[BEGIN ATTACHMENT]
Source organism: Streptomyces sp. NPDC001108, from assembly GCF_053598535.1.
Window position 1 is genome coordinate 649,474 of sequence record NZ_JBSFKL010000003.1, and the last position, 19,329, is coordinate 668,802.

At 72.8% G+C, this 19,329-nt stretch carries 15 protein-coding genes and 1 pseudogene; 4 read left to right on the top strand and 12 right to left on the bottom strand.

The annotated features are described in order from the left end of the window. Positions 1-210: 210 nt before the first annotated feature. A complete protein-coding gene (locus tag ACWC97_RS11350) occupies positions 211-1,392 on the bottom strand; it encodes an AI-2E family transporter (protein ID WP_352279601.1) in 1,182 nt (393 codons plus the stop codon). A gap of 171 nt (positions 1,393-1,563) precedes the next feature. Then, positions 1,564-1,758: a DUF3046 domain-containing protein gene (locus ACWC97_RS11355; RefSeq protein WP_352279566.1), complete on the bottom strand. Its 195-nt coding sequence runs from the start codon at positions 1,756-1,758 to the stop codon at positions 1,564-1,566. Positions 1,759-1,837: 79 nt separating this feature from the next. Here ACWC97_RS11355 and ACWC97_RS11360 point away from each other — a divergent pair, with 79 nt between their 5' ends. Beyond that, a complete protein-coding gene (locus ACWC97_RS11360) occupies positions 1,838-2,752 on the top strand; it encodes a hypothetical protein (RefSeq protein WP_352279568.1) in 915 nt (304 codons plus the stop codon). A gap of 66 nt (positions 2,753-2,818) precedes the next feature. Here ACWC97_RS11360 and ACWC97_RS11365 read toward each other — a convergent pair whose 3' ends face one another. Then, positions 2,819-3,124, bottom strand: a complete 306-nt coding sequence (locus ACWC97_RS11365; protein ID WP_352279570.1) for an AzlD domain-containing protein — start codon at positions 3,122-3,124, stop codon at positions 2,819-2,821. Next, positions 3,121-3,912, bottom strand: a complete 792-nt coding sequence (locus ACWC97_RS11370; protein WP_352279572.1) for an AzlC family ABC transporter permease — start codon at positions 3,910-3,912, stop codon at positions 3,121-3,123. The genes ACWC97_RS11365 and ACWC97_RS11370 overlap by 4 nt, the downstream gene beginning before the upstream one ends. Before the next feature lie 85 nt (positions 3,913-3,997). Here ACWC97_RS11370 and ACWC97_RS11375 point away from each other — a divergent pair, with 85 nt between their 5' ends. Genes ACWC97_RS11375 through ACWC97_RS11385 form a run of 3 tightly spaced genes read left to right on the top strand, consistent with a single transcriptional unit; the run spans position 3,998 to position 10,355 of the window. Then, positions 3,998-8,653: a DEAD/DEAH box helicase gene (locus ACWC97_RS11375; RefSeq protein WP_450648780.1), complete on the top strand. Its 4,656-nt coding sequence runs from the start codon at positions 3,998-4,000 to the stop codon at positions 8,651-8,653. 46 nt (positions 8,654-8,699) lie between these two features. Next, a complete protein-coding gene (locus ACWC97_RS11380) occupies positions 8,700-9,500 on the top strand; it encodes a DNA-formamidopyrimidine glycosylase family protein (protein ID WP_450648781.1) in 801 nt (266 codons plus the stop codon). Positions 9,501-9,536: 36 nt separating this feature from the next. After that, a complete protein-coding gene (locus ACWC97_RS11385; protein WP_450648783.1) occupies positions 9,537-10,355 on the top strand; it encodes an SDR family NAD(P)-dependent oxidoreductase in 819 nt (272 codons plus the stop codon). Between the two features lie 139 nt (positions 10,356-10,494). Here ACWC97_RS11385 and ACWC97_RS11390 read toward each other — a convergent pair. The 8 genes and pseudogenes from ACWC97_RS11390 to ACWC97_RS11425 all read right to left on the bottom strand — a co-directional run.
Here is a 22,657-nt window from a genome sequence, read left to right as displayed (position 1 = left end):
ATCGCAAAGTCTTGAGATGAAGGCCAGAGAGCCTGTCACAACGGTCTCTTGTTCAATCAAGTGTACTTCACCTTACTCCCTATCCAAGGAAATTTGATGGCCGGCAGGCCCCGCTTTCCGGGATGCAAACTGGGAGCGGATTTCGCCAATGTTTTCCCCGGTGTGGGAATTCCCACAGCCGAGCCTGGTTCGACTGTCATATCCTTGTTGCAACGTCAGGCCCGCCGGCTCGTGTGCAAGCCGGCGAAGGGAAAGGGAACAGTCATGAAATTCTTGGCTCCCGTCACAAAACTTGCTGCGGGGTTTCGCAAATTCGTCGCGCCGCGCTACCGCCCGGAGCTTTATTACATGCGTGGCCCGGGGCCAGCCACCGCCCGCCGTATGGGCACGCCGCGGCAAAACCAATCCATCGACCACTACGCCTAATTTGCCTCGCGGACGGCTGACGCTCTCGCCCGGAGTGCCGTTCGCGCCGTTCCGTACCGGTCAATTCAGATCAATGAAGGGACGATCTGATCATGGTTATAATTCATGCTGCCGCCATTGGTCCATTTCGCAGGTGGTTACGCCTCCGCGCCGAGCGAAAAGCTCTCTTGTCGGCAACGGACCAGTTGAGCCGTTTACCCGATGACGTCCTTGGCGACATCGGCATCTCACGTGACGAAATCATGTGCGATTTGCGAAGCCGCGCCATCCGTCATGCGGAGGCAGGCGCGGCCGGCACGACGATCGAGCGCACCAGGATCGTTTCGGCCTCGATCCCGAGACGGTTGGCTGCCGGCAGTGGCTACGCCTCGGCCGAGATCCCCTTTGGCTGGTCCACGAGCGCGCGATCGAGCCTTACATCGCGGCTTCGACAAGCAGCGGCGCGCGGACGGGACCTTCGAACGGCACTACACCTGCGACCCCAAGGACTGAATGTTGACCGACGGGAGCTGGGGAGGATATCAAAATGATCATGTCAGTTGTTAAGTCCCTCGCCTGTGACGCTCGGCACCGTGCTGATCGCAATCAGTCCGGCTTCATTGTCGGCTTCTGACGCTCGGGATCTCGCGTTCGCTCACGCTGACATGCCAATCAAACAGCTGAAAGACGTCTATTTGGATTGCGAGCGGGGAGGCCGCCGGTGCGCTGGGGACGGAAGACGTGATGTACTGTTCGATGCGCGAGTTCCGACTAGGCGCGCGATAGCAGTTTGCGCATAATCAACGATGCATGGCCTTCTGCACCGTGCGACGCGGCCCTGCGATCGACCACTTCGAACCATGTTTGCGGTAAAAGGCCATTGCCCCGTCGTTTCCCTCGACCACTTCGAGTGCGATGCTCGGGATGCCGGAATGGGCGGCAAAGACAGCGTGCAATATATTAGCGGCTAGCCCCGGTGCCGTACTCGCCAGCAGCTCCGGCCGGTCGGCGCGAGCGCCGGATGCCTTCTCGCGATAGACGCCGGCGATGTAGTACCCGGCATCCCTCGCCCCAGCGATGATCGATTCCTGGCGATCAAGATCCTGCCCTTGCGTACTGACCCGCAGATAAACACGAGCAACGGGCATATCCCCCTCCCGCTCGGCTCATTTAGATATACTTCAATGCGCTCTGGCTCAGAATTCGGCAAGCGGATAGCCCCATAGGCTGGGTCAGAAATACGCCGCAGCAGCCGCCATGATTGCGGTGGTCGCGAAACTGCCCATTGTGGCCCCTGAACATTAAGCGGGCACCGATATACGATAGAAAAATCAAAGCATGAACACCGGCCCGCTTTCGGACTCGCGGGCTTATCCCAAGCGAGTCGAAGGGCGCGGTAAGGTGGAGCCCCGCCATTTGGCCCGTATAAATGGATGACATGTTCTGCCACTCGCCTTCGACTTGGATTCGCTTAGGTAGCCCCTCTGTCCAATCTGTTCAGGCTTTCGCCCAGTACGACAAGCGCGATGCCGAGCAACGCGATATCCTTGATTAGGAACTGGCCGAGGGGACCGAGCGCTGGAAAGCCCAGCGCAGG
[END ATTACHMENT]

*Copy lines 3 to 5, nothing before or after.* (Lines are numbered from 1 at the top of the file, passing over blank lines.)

At 72.8% G+C, this 19,329-nt stretch carries 15 protein-coding genes and 1 pseudogene; 4 read left to right on the top strand and 12 right to left on the bottom strand.

The annotated features are described in order from the left end of the window. Positions 1-210: 210 nt before the first annotated feature. A complete protein-coding gene (locus tag ACWC97_RS11350) occupies positions 211-1,392 on the bottom strand; it encodes an AI-2E family transporter (protein ID WP_352279601.1) in 1,182 nt (393 codons plus the stop codon). A gap of 171 nt (positions 1,393-1,563) precedes the next feature. Then, positions 1,564-1,758: a DUF3046 domain-containing protein gene (locus ACWC97_RS11355; RefSeq protein WP_352279566.1), complete on the bottom strand. Its 195-nt coding sequence runs from the start codon at positions 1,756-1,758 to the stop codon at positions 1,564-1,566. Positions 1,759-1,837: 79 nt separating this feature from the next. Here ACWC97_RS11355 and ACWC97_RS11360 point away from each other — a divergent pair, with 79 nt between their 5' ends. Beyond that, a complete protein-coding gene (locus ACWC97_RS11360) occupies positions 1,838-2,752 on the top strand; it encodes a hypothetical protein (RefSeq protein WP_352279568.1) in 915 nt (304 codons plus the stop codon). A gap of 66 nt (positions 2,753-2,818) precedes the next feature. Here ACWC97_RS11360 and ACWC97_RS11365 read toward each other — a convergent pair whose 3' ends face one another. Then, positions 2,819-3,124, bottom strand: a complete 306-nt coding sequence (locus ACWC97_RS11365; protein ID WP_352279570.1) for an AzlD domain-containing protein — start codon at positions 3,122-3,124, stop codon at positions 2,819-2,821. Next, positions 3,121-3,912, bottom strand: a complete 792-nt coding sequence (locus ACWC97_RS11370; protein WP_352279572.1) for an AzlC family ABC transporter permease — start codon at positions 3,910-3,912, stop codon at positions 3,121-3,123. The genes ACWC97_RS11365 and ACWC97_RS11370 overlap by 4 nt, the downstream gene beginning before the upstream one ends. Before the next feature lie 85 nt (positions 3,913-3,997). Here ACWC97_RS11370 and ACWC97_RS11375 point away from each other — a divergent pair, with 85 nt between their 5' ends. Genes ACWC97_RS11375 through ACWC97_RS11385 form a run of 3 tightly spaced genes read left to right on the top strand, consistent with a single transcriptional unit; the run spans position 3,998 to position 10,355 of the window. Then, positions 3,998-8,653: a DEAD/DEAH box helicase gene (locus ACWC97_RS11375; RefSeq protein WP_450648780.1), complete on the top strand. Its 4,656-nt coding sequence runs from the start codon at positions 3,998-4,000 to the stop codon at positions 8,651-8,653. 46 nt (positions 8,654-8,699) lie between these two features. Next, a complete protein-coding gene (locus ACWC97_RS11380) occupies positions 8,700-9,500 on the top strand; it encodes a DNA-formamidopyrimidine glycosylase family protein (protein ID WP_450648781.1) in 801 nt (266 codons plus the stop codon). Positions 9,501-9,536: 36 nt separating this feature from the next. After that, a complete protein-coding gene (locus ACWC97_RS11385; protein WP_450648783.1) occupies positions 9,537-10,355 on the top strand; it encodes an SDR family NAD(P)-dependent oxidoreductase in 819 nt (272 codons plus the stop codon). Between the two features lie 139 nt (positions 10,356-10,494). Here ACWC97_RS11385 and ACWC97_RS11390 read toward each other — a convergent pair. The 8 genes and pseudogenes from ACWC97_RS11390 to ACWC97_RS11425 all read right to left on the bottom strand — a co-directional run.
Here is a 22,657-nt window from a genome sequence, read left to right as displayed (position 1 = left end):